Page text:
“It’s music, first and foremost,” says Morello, 53, who frequently wields electric guitars with the slogans “Arm the Homeless” and “Soul Power” scrawled across the surface. “We set out to be a devastating rock & roll band. That’s Job One. That’s the spoonful of sugar to make the medicine go down. With Prophets of Rage – as with Rage Against the Machine – we strive to make the music compelling, and people of all political persuasions are drawn to compelling music.”
On the group’s debut album, Prophets of Rage, released in September, songs erupt with wild funk and attitude while confronting ongoing social crises and U.S. political leadership. The music video to “Radical Eyes” is a montage of news clips documenting American history repeating itself across 50 alarming years, while Morello’s guitar wails with eccentric melody and muscle. The song “Living on the 110” examines poverty along a freeway cutting through South Los Angeles, as Chuck D raps: “There’s no end to the poverty, stopping me/You pretend there’s democracy, hypocrisy/This is the reality.”
“This record feels as timely as anything we’ve ever done,” says Morello. “We’re fond of saying ‘Dangerous times demand dangerous songs,’ and we’re in extremely dangerous times. From our vantage point as cultural warriors, if we’re going to go down, we’re going to go down swingin’.”
The work he did with Rage Against the Machine was distinctive and searing, but Morello notes that the bulk of that band’s career (and all of its recorded output) unfolded during the Bill Clinton administration. The need now for defiance and expression is even greater, he says:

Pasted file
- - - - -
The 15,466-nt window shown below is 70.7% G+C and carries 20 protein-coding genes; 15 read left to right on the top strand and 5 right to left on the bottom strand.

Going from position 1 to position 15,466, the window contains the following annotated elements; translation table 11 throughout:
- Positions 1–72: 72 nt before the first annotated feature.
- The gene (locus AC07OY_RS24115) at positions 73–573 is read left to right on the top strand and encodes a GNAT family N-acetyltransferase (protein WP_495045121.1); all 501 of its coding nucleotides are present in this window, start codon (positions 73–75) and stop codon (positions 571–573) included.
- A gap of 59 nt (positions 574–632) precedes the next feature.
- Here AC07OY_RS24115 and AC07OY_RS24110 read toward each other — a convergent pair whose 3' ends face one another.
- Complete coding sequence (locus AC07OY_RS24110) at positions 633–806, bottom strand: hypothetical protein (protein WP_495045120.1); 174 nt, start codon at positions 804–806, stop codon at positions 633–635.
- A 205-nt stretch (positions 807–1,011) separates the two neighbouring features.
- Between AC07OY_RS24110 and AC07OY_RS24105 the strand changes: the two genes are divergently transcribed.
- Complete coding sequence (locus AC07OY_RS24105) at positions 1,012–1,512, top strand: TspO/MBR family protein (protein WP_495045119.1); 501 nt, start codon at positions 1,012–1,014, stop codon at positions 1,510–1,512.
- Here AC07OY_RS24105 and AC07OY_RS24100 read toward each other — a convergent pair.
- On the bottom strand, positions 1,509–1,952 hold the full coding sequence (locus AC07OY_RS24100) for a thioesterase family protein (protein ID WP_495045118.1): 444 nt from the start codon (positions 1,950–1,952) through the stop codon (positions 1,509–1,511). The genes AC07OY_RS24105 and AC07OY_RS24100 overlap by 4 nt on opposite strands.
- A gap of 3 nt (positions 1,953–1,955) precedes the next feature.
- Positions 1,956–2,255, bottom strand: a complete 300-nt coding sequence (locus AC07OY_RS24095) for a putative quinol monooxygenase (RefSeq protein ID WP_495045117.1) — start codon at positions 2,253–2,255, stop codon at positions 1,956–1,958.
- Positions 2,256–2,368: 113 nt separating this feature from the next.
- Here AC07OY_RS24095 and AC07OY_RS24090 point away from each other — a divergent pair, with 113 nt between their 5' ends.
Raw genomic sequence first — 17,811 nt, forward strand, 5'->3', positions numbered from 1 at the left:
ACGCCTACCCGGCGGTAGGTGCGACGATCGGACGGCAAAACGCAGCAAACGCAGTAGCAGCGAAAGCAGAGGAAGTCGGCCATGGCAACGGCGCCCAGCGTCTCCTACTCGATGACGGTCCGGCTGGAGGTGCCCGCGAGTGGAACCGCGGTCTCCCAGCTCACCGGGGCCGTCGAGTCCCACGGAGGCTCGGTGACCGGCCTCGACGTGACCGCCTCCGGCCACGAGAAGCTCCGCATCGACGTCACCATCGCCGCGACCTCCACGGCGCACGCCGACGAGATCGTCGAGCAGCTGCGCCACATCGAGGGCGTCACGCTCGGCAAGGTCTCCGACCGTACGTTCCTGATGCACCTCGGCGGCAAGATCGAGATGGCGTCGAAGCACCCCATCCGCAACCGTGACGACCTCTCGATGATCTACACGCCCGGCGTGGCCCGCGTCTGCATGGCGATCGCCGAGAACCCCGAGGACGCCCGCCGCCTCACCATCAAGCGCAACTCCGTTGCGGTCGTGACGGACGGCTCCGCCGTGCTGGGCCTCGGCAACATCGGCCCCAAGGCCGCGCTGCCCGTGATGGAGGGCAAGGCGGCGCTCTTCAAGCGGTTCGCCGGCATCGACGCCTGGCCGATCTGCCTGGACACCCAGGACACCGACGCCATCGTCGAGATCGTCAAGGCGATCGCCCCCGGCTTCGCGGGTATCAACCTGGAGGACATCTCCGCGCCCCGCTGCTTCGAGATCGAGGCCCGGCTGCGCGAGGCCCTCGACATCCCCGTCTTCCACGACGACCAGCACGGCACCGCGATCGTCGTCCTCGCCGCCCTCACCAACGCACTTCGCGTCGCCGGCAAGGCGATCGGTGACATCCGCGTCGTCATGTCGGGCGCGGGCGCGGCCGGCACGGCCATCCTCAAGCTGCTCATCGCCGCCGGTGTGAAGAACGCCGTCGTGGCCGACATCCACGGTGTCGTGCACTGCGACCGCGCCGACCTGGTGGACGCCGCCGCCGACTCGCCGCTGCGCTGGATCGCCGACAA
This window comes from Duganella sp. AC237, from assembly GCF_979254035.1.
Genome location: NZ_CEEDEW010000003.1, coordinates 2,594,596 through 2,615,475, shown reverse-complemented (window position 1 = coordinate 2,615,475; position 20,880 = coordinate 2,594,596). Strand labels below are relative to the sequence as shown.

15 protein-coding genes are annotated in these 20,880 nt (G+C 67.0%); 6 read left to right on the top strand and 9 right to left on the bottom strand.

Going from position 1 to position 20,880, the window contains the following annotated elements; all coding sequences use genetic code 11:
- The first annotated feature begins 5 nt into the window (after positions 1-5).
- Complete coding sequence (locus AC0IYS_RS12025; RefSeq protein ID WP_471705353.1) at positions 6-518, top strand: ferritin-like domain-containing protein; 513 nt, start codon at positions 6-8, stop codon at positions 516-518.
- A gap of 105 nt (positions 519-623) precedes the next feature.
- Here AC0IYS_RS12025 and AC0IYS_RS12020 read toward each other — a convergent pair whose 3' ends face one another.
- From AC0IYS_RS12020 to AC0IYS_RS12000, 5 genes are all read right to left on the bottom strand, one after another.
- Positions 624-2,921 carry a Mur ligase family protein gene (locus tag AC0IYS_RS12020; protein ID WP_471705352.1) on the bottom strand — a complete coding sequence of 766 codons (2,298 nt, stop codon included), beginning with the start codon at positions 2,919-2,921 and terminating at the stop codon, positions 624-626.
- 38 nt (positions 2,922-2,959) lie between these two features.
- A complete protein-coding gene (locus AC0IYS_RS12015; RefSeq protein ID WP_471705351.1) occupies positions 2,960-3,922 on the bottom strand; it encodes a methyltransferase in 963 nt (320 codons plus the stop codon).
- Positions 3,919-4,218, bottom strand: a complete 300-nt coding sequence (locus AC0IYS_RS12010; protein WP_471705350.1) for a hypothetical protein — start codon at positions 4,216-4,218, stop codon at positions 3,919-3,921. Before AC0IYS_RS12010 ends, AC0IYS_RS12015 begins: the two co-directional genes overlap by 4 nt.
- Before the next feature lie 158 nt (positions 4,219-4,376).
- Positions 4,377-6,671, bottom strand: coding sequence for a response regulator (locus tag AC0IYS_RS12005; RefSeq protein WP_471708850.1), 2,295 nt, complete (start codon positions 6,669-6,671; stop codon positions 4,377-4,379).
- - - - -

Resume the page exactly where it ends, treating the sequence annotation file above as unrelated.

“We’re at a real crucial historical juncture, where literally the fate of the planet hangs by a thread – from the threat of imminent nuclear exchange to the environmental tightrope we are walking, staring into a dark abyss. Each one of us in our own vocation desperately needs to weave our convictions into what we do before it’s too late. We are musicians, so our message is in the mosh pit.”
For the Prophets, that’s also meant spending quality time during their first year together not simply performing concerts, but taking action on the causes they share. During the 2016 Republican National Convention in Cleveland, the revolution rockers performed a free concert and led a protest march across the city. They also performed on L.A.’s Skid Row and on a stage just outside the prison walls of the California Rehabilitation Center in Norco.